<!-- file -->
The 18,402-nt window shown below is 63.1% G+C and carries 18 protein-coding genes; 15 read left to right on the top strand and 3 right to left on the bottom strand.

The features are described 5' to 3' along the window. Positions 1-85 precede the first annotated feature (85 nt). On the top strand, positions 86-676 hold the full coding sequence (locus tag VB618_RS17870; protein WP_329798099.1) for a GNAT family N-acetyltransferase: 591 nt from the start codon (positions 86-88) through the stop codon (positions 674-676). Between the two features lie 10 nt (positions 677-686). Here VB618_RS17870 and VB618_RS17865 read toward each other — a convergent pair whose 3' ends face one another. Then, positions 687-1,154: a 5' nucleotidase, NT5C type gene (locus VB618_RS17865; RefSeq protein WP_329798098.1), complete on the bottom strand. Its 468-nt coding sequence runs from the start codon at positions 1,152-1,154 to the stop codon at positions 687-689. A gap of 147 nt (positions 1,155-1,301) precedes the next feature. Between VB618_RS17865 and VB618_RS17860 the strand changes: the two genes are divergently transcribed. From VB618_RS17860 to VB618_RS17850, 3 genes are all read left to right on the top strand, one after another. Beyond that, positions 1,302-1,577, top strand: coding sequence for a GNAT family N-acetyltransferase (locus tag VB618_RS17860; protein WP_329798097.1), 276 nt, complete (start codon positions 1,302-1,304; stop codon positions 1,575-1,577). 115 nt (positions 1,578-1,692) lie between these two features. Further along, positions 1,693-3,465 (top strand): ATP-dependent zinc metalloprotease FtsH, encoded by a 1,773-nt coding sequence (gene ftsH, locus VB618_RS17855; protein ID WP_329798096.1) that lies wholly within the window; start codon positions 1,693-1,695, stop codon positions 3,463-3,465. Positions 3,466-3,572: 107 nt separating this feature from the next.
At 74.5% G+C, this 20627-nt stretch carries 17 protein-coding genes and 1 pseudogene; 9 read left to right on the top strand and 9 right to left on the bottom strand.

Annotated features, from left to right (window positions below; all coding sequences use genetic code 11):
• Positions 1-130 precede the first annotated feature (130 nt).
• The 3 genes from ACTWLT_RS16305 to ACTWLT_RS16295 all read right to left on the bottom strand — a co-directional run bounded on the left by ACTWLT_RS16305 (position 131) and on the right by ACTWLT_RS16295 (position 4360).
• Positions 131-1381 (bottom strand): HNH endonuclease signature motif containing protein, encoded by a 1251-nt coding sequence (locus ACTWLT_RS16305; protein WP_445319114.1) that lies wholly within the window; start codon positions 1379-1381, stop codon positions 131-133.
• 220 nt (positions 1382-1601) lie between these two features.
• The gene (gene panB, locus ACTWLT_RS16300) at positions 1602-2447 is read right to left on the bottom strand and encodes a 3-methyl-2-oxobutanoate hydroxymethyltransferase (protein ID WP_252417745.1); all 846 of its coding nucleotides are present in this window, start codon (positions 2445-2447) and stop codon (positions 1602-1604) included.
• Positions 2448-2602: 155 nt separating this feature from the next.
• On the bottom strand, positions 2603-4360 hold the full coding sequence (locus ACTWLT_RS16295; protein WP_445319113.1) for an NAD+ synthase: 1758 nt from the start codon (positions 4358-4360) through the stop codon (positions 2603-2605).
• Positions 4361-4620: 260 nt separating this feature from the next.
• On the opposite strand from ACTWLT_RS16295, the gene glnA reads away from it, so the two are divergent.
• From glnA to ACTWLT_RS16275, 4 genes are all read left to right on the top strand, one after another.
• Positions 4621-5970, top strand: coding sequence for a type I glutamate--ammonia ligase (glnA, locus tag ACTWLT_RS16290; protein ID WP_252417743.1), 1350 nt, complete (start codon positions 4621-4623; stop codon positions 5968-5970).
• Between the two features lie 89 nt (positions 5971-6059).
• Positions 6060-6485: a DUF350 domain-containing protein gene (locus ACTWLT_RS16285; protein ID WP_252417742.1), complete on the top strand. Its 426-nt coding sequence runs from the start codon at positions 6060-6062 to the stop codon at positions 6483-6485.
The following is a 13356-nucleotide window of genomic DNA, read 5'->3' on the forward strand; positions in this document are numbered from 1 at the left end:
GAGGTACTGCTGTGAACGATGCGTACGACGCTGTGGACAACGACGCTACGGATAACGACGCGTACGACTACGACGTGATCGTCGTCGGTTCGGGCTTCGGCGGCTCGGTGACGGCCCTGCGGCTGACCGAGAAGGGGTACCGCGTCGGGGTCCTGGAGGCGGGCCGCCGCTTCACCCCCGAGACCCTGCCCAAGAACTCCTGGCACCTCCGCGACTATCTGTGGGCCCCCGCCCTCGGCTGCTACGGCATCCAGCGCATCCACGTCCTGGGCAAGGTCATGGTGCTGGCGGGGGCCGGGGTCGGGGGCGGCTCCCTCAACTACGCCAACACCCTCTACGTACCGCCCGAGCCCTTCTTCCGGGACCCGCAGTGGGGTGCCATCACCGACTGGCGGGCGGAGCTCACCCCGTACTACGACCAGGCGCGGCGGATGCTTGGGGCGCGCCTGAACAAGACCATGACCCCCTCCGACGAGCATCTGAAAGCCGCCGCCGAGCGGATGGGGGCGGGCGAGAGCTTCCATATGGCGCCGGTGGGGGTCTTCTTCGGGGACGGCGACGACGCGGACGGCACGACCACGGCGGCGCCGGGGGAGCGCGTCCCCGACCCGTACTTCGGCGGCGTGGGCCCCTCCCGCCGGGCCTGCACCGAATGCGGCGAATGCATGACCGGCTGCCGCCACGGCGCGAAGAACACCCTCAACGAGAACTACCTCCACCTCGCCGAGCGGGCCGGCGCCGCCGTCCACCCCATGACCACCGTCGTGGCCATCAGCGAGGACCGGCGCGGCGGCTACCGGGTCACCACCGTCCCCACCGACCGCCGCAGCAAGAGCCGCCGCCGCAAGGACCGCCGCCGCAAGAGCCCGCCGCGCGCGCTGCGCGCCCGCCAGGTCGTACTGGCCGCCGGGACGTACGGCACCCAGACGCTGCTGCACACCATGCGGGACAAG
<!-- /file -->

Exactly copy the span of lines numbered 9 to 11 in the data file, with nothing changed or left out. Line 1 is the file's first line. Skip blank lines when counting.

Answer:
• The gene (gene panB, locus ACTWLT_RS16300) at positions 1602-2447 is read right to left on the bottom strand and encodes a 3-methyl-2-oxobutanoate hydroxymethyltransferase (protein ID WP_252417745.1); all 846 of its coding nucleotides are present in this window, start codon (positions 2445-2447) and stop codon (positions 1602-1604) included.
• Positions 2448-2602: 155 nt separating this feature from the next.
• On the bottom strand, positions 2603-4360 hold the full coding sequence (locus ACTWLT_RS16295; protein WP_445319113.1) for an NAD+ synthase: 1758 nt from the start codon (positions 4358-4360) through the stop codon (positions 2603-2605).